Veteran Types -With a Difference



Veteran Types With a Difference

The cult of restoring and running veteran cars is well known to readers of MOTOR SPORT but the mind rather boggles at the thought of veteran aeroplanes restored in this manner and still capable or being flown. Yet quite a number of serviceable pre-I914 machines exist and never fail to please alike vintage-minded enthusiasts and the general public when skilled pilots of today, notably Air-Cmdr. Wheeler, 0.B.E., Cp.-Capt. Snaith, A.F.0 , Sqdn.-Ldr. Banner, D.F.C., Wing-Corn. Calnan, Lt.-Com. Quill, 0.B.E., A.F.C., R. F. Martin, J. A. Kent, and R. G. J. Nash, etc., display them. To throw more light on this fascinating off-shoot of veteranism, MOTOR SPORT presents two articles, one by Air-Cmdr. Wheeler on the aeroplanes of the Shuttleworth Trust, and the other some notes by the Editor on those in the R. G. J. Nash collection.


SOMEWHERE about the middle of the last century an engineer invented something to do with steam engines which made them work a bit better. He had a works which made largely agricultural machinery, but his engineering ability and the steam engine invention made his company so successful that they contributed in no small degree to the development of railways during the remainder of the nineteenth century.

This engineer passed on to his grandson, Richard Ormonde Shuttleworth, three things which had a considerable influence on his life and provided for this country one of the few really good collections of historical vehicles and aeroplanes which exist today.

The three things were an amazing skill and understanding in engineering matters ; a terrific enthusiasm for mechanical things ; and a fortune of about a million and a half in money. Without these three assets the collection which we have today could never have been made.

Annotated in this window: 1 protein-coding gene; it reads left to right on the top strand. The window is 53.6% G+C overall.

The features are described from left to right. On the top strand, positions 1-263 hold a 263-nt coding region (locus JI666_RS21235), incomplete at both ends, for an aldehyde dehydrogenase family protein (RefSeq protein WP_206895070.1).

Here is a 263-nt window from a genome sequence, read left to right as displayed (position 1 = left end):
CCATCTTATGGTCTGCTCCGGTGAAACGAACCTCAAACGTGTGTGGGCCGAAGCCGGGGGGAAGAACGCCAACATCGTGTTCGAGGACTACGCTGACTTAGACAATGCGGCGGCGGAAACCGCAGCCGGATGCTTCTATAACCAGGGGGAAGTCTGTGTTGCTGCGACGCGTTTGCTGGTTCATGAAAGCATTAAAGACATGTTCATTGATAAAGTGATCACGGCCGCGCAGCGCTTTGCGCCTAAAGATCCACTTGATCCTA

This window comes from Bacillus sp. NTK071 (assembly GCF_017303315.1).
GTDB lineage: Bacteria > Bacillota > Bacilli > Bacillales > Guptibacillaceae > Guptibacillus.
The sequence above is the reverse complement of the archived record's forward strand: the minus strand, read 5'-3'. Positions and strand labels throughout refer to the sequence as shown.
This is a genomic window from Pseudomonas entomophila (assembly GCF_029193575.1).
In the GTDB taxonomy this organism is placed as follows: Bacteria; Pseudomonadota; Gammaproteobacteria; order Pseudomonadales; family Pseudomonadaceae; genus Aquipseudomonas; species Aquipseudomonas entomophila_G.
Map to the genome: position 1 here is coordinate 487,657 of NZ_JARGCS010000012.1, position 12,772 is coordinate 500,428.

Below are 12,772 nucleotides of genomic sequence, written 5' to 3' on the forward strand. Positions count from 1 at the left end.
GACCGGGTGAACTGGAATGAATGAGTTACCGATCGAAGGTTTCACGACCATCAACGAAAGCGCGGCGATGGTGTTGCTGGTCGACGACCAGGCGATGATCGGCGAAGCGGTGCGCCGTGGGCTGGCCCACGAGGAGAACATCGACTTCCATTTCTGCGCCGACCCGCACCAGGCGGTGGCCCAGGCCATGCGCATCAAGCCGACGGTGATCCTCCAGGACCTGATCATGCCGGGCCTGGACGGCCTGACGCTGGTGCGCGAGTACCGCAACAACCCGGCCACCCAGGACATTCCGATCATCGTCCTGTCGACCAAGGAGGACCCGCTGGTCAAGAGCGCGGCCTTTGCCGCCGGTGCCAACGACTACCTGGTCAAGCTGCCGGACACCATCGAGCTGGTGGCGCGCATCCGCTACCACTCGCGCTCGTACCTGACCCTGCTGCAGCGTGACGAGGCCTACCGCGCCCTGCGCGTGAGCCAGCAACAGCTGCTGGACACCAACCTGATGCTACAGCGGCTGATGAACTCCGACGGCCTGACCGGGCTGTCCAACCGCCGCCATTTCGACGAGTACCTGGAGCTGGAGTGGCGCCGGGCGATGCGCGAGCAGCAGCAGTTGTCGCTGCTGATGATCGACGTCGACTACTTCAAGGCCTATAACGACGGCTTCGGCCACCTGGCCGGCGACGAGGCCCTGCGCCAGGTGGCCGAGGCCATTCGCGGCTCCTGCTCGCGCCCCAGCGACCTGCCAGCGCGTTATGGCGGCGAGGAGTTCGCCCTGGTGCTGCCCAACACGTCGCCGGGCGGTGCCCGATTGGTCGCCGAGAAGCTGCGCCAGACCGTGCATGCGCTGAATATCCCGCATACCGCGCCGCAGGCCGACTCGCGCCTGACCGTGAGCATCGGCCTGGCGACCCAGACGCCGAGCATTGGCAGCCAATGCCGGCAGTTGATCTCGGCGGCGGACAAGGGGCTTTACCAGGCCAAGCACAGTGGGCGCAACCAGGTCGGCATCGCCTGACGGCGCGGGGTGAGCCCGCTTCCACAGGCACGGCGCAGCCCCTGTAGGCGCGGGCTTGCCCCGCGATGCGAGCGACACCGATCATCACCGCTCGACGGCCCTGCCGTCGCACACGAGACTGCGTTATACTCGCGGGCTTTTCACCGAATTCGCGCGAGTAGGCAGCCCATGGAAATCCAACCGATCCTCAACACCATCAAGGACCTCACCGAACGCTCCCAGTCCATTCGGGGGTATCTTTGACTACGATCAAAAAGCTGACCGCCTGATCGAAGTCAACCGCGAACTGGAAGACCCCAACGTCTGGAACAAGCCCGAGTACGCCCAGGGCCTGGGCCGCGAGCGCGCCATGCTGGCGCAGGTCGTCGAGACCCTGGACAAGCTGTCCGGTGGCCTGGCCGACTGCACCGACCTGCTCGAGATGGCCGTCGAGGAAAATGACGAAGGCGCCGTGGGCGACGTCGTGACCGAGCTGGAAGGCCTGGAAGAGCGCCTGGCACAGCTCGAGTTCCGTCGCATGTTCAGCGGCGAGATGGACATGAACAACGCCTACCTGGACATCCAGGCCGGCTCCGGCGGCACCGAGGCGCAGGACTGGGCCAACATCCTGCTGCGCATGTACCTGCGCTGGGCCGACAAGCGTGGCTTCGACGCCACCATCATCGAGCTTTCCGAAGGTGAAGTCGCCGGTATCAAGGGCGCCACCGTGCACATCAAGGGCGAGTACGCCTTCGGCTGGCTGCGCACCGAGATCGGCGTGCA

Pilot-Officer Richard 0. Shuttleworth was killed flying as a Pilot-Officer in the R.A.F. in 1940. He left his very considerable fortune to his mother, who set aside a proportion of it as a Remembrance Trust, the object of which was education, in its widest aspects, of boys in the art of aviation and farming.

The reason for these two interests was that much of the capital of the Trust comprised the Old Warden Estate in Bedfordshire, which covered about 9,000 acres of good farming land and which was one of Richard Shuttleworth’s interests. Another interest, and perhaps the prevailing one, was aviation. Still other Interests were motor racing and collecting early motor cars of historical interest and making them work. He included in this museum all forms of transport such as bicycles and horse-drawn vehicles.

Richard Shuttleworth learnt to fly in about 1981. In about 1933 a man who kept a garage in Ampthill told Shuttleworth that he had two aeroplanes in which he might be interested ; one was a 1909 Type XI (serial No. 14) Bleriot monoplane and the other was a 1911 Type 148 Deperdussin. The only conditions made on handing over these aeroplanes were that they should be given a good home and that an adjoining shed which was absolutely full to the roof with empty five-gallon oil drums should be cleared out at the same time.

We drove over in two lorries and dealt with the second condition first. We then removed the two aeroplanes, one in each lorry. The Deperdussin was more or less in one piece, stored with the wings off, but the Bleriot monoplane had had its fuselage cut in half and the back half had been standing outside on a scrap heap. In order to remove it we had to cut down an elder tree which was nearly 20 feet high.

This was what really started Richard Shuttleworth on his collection of veteran aircraft.